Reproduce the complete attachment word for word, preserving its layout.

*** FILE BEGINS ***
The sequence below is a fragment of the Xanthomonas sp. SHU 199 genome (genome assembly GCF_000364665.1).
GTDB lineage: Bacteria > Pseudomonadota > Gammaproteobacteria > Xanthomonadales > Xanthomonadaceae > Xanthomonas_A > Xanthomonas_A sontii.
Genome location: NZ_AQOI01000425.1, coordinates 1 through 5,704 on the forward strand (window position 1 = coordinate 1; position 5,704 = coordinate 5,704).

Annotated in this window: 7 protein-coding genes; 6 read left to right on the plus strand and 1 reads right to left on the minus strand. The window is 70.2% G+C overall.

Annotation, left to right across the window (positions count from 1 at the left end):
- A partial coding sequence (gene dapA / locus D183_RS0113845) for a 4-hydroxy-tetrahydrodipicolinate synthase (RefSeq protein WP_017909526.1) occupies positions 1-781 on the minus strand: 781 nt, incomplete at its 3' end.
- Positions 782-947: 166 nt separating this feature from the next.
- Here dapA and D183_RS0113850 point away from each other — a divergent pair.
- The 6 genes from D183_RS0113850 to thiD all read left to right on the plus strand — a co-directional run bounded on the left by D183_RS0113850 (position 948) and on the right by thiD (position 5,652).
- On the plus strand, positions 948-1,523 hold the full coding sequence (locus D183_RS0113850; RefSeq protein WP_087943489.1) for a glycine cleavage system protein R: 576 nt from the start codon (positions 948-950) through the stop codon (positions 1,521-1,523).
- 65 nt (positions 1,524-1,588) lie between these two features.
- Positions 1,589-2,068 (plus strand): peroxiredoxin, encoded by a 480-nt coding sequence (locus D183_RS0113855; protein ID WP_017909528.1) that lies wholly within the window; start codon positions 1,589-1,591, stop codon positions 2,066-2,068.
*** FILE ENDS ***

The sequence below is a fragment of the Xanthomonas sp. SHU 199 genome (genome assembly GCF_000364665.1).
GTDB lineage: Bacteria > Pseudomonadota > Gammaproteobacteria > Xanthomonadales > Xanthomonadaceae > Xanthomonas_A > Xanthomonas_A sontii.
Genome location: NZ_AQOI01000425.1, coordinates 1 through 5,704 on the forward strand (window position 1 = coordinate 1; position 5,704 = coordinate 5,704).

Annotated in this window: 7 protein-coding genes; 6 read left to right on the plus strand and 1 reads right to left on the minus strand. The window is 70.2% G+C overall.

Annotation, left to right across the window (positions count from 1 at the left end):
- A partial coding sequence (gene dapA / locus D183_RS0113845) for a 4-hydroxy-tetrahydrodipicolinate synthase (RefSeq protein WP_017909526.1) occupies positions 1-781 on the minus strand: 781 nt, incomplete at its 3' end.
- Positions 782-947: 166 nt separating this feature from the next.
- Here dapA and D183_RS0113850 point away from each other — a divergent pair.
- The 6 genes from D183_RS0113850 to thiD all read left to right on the plus strand — a co-directional run bounded on the left by D183_RS0113850 (position 948) and on the right by thiD (position 5,652).
- On the plus strand, positions 948-1,523 hold the full coding sequence (locus D183_RS0113850; RefSeq protein WP_087943489.1) for a glycine cleavage system protein R: 576 nt from the start codon (positions 948-950) through the stop codon (positions 1,521-1,523).
- 65 nt (positions 1,524-1,588) lie between these two features.
- Positions 1,589-2,068 (plus strand): peroxiredoxin, encoded by a 480-nt coding sequence (locus D183_RS0113855; protein ID WP_017909528.1) that lies wholly within the window; start codon positions 1,589-1,591, stop codon positions 2,066-2,068.